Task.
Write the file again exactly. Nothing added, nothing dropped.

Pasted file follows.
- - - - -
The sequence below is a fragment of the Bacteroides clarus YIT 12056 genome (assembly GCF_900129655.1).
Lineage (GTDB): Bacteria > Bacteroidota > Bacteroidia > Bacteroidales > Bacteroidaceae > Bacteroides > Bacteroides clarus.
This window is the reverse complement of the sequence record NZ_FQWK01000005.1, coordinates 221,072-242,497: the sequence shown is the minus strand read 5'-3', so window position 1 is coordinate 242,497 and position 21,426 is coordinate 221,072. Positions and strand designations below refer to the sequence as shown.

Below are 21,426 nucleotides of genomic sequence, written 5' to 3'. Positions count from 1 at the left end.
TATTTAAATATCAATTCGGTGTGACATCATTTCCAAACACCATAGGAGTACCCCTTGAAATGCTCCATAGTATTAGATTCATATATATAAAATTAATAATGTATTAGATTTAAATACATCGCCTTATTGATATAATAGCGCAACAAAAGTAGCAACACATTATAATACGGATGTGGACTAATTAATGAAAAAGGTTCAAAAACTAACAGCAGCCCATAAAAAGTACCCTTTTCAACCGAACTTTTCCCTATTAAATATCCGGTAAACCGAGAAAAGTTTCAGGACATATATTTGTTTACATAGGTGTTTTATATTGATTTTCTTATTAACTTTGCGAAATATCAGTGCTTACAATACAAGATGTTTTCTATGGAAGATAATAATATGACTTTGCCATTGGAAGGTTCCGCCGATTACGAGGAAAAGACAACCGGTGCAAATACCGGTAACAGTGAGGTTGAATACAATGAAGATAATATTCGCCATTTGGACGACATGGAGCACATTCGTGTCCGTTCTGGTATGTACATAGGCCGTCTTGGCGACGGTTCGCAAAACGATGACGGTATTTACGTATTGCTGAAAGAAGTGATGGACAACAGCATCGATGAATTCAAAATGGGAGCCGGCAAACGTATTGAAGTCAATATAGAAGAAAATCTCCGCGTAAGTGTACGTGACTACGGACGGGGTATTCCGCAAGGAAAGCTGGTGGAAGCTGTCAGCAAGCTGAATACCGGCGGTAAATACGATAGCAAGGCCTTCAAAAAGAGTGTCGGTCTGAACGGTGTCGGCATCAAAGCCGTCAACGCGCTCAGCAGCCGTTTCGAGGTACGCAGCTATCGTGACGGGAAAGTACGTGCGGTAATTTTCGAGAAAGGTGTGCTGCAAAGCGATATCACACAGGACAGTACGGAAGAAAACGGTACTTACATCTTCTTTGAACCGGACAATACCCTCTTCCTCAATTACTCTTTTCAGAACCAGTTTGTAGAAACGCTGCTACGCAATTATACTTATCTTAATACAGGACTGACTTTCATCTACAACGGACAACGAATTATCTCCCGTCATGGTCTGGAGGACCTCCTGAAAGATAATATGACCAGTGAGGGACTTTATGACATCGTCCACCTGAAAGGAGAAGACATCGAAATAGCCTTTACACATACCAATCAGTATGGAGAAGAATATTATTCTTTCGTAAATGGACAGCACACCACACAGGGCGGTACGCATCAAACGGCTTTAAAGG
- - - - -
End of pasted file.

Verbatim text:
The sequence below is a fragment of the Bacteroides clarus YIT 12056 genome (assembly GCF_900129655.1).
Lineage (GTDB): Bacteria > Bacteroidota > Bacteroidia > Bacteroidales > Bacteroidaceae > Bacteroides > Bacteroides clarus.
This window is the reverse complement of the sequence record NZ_FQWK01000005.1, coordinates 221,072-242,497: the sequence shown is the minus strand read 5'-3', so window position 1 is coordinate 242,497 and position 21,426 is coordinate 221,072. Positions and strand designations below refer to the sequence as shown.

Below are 21,426 nucleotides of genomic sequence, written 5' to 3'. Positions count from 1 at the left end.
TATTTAAATATCAATTCGGTGTGACATCATTTCCAAACACCATAGGAGTACCCCTTGAAATGCTCCATAGTATTAGATTCATATATATAAAATTAATAATGTATTAGATTTAAATACATCGCCTTATTGATATAATAGCGCAACAAAAGTAGCAACACATTATAATACGGATGTGGACTAATTAATGAAAAAGGTTCAAAAACTAACAGCAGCCCATAAAAAGTACCCTTTTCAACCGAACTTTTCCCTATTAAATATCCGGTAAACCGAGAAAAGTTTCAGGACATATATTTGTTTACATAGGTGTTTTATATTGATTTTCTTATTAACTTTGCGAAATATCAGTGCTTACAATACAAGATGTTTTCTATGGAAGATAATAATATGACTTTGCCATTGGAAGGTTCCGCCGATTACGAGGAAAAGACAACCGGTGCAAATACCGGTAACAGTGAGGTTGAATACAATGAAGATAATATTCGCCATTTGGACGACATGGAGCACATTCGTGTCCGTTCTGGTATGTACATAGGCCGTCTTGGCGACGGTTCGCAAAACGATGACGGTATTTACGTATTGCTGAAAGAAGTGATGGACAACAGCATCGATGAATTCAAAATGGGAGCCGGCAAACGTATTGAAGTCAATATAGAAGAAAATCTCCGCGTAAGTGTACGTGACTACGGACGGGGTATTCCGCAAGGAAAGCTGGTGGAAGCTGTCAGCAAGCTGAATACCGGCGGTAAATACGATAGCAAGGCCTTCAAAAAGAGTGTCGGTCTGAACGGTGTCGGCATCAAAGCCGTCAACGCGCTCAGCAGCCGTTTCGAGGTACGCAGCTATCGTGACGGGAAAGTACGTGCGGTAATTTTCGAGAAAGGTGTGCTGCAAAGCGATATCACACAGGACAGTACGGAAGAAAACGGTACTTACATCTTCTTTGAACCGGACAATACCCTCTTCCTCAATTACTCTTTTCAGAACCAGTTTGTAGAAACGCTGCTACGCAATTATACTTATCTTAATACAGGACTGACTTTCATCTACAACGGACAACGAATTATCTCCCGTCATGGTCTGGAGGACCTCCTGAAAGATAATATGACCAGTGAGGGACTTTATGACATCGTCCACCTGAAAGGAGAAGACATCGAAATAGCCTTTACACATACCAATCAGTATGGAGAAGAATATTATTCTTTCGTAAATGGACAGCACACCACACAGGGCGGTACGCATCAAACGGCTTTAAAGG